In the first six months of the year, the courts tried 16 terror cases, and more than 350 cases for aiding, promoting and justifying terrorism. The number of convictions for using the media to justify terrorism increased 1.5 times compared to the same period last year.
The definition of “terrorist crimes”, as with terrorist attacks, is very vague in Russia, as Richard Rose, an activist from the city of Kirov, northeast of Moscow, found out when he was given an eight-year sentence in September. The court ruled that his videos, photos and posts detailing Russian military activity in Ukraine constituted justifying terrorism.
Half of the so-called terror attacks prevented in 2022 posed no threat to people’s lives. Saboteurs attacked local authority buildings or tried to disrupt railway lines used to transport military equipment to the front. In 2023, security forces added setting fire to military recruitment offices to the already vague definition of what constitutes a terrorist attack.
The Investigative Committee also now considers drone attacks and sabotage to be acts of terrorism. One of the most recent detainees under this law is an unnamed 17-year-old, who, according to investigators, was planning to blow up a gas pipeline in Moscow. In April, the State Duma toughened anti-terror legislation and empowered courts to hand down sentences of up to 20 years. The Criminal Code also now includes articles on assisting, financing and inciting sabotage.
Journalist Ivan Safronov was handed a 22-year sentence for treason. Photo: EPA-EFE/YURI KOCHETKOV
On 18 April, the State Duma rushed through amendments to the Criminal Code, introducing life sentences for treason. The number of convictions then increased sharply: 15 people have been found guilty of the crime in the last six months, while that number was 16 for the whole of last year and 14 in 2021.
In July last year, Putin signed into law a ban on anyone with top-secret clearance from travelling abroad. There have already been 18 convictions under the law so far this year, while another 34 people have been convicted of disclosing state secrets.
A crackdown on illegal screenings of foreign films in Russian cinemas began last year but has intensified in the past half year. In the first six months of 2023 alone, the courts tried 166 cases, more than in the whole of last year.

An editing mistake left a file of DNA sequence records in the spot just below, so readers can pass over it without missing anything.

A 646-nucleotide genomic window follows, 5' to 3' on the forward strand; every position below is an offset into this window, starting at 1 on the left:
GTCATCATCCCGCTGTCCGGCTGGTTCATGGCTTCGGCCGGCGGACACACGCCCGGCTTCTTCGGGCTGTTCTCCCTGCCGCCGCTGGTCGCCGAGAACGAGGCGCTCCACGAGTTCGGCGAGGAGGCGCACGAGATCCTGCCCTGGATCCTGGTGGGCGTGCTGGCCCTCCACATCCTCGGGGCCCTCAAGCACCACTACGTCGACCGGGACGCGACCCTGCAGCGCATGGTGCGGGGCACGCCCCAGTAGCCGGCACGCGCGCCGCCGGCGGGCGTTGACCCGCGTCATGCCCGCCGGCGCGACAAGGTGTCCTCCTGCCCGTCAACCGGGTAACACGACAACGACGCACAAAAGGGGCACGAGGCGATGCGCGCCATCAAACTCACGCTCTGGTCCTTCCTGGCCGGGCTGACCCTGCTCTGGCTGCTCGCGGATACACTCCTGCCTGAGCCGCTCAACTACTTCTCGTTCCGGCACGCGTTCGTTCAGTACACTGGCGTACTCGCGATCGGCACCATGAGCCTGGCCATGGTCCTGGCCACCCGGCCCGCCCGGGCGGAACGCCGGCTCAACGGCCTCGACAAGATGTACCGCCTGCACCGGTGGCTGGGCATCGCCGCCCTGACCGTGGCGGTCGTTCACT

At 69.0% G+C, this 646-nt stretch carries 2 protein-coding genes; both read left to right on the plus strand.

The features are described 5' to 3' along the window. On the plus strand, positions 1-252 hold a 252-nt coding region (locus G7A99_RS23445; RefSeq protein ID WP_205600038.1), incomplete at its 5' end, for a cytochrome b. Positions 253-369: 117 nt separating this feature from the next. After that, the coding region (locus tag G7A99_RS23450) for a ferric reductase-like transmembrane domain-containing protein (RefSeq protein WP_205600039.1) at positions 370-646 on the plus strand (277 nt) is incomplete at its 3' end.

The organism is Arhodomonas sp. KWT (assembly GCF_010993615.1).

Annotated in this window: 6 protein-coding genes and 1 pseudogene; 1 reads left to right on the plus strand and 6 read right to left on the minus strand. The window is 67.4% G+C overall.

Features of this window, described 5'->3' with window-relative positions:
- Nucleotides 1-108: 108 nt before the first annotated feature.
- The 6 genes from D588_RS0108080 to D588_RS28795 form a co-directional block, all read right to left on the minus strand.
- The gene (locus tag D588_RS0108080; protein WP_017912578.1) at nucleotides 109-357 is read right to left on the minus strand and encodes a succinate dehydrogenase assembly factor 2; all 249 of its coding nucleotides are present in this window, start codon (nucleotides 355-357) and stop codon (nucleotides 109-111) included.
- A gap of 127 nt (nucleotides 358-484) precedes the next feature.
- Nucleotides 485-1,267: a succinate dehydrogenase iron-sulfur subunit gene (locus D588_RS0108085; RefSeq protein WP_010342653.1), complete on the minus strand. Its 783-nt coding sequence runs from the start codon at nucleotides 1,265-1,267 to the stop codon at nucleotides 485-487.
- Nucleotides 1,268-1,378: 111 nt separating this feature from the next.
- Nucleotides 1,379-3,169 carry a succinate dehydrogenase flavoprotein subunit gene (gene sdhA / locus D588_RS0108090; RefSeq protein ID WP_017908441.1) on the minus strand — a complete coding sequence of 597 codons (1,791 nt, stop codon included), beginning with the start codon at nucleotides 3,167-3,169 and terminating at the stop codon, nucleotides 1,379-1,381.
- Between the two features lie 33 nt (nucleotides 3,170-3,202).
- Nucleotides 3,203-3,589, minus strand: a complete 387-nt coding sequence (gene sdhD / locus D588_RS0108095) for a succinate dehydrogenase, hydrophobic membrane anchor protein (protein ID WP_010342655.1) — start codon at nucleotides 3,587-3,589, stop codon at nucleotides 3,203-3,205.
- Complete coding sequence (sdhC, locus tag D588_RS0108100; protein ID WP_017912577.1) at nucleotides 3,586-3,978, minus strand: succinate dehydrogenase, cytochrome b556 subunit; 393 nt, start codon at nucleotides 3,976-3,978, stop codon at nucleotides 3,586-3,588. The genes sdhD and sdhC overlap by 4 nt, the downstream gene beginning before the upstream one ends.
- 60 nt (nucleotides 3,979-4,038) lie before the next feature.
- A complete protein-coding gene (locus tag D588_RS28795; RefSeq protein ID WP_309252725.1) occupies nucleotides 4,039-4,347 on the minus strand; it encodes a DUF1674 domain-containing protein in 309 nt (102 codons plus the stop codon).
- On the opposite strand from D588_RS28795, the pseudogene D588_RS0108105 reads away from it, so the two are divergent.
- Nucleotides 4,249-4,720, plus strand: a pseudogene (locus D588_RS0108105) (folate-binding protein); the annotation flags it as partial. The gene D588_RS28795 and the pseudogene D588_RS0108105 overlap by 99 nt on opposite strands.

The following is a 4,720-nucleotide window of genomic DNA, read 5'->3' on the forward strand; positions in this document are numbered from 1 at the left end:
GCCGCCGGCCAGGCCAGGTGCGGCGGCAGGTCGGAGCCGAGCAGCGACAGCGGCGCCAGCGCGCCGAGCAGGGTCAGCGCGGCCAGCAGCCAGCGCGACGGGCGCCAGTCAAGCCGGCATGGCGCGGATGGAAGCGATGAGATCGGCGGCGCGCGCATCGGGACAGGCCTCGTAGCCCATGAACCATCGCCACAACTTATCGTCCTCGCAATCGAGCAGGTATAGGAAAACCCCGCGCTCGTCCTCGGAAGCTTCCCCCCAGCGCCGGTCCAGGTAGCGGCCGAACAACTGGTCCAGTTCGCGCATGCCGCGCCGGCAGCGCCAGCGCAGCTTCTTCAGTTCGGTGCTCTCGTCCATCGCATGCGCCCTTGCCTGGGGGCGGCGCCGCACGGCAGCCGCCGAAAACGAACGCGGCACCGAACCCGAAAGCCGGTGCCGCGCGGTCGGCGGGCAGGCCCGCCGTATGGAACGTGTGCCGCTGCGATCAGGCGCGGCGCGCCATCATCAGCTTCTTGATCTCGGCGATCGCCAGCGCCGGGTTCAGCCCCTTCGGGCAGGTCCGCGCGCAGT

Despite this, many Russian cinemas continue to screen shows illegally just to survive. After the withdrawal of Hollywood distribution rights, some Russian cinema chains lost as much as 70% of their income. For cinemas, repeat offences can lead to serious financial penalties including a fine of up to 200,000 rubles (€2,000) and even the forced closure of the cinema for up to 90 days, which for many would be tantamount to bankruptcy.
The number of “LGBT propaganda and gender reassignment” cases has tripled in the past year. Courts have tried some 73 cases so far this year, while only 22 cases were prosecuted for the whole of last year.
When “LGBT propaganda” was first outlawed in Russia in 2013, it was only done so in relation to minors, with fines for individuals ranging from 4,000 to 5,000 rubles (then €95 to €115), rising to 1 million rubles (€10,000) for legal entities.
However, late last year, Vladimir Putin signed amendments to that legislation extending the ban to cover people of any age, and increasing fines for individuals to 400,000 rubles (then €6,100) and up to 5 million (€76,100) for organisations.
Most such “propaganda” can be found in films, YouTube videos and on social media. The last person to be convicted under the law was beauty blogger Igor Sinyak. On 18 October, a court in the city of Tver, northwest of Moscow, fined him 200,000 rubles (€2,000). Probably “for my lifestyle and the way I look”, Sinyak told subscribers to his Telegram channel.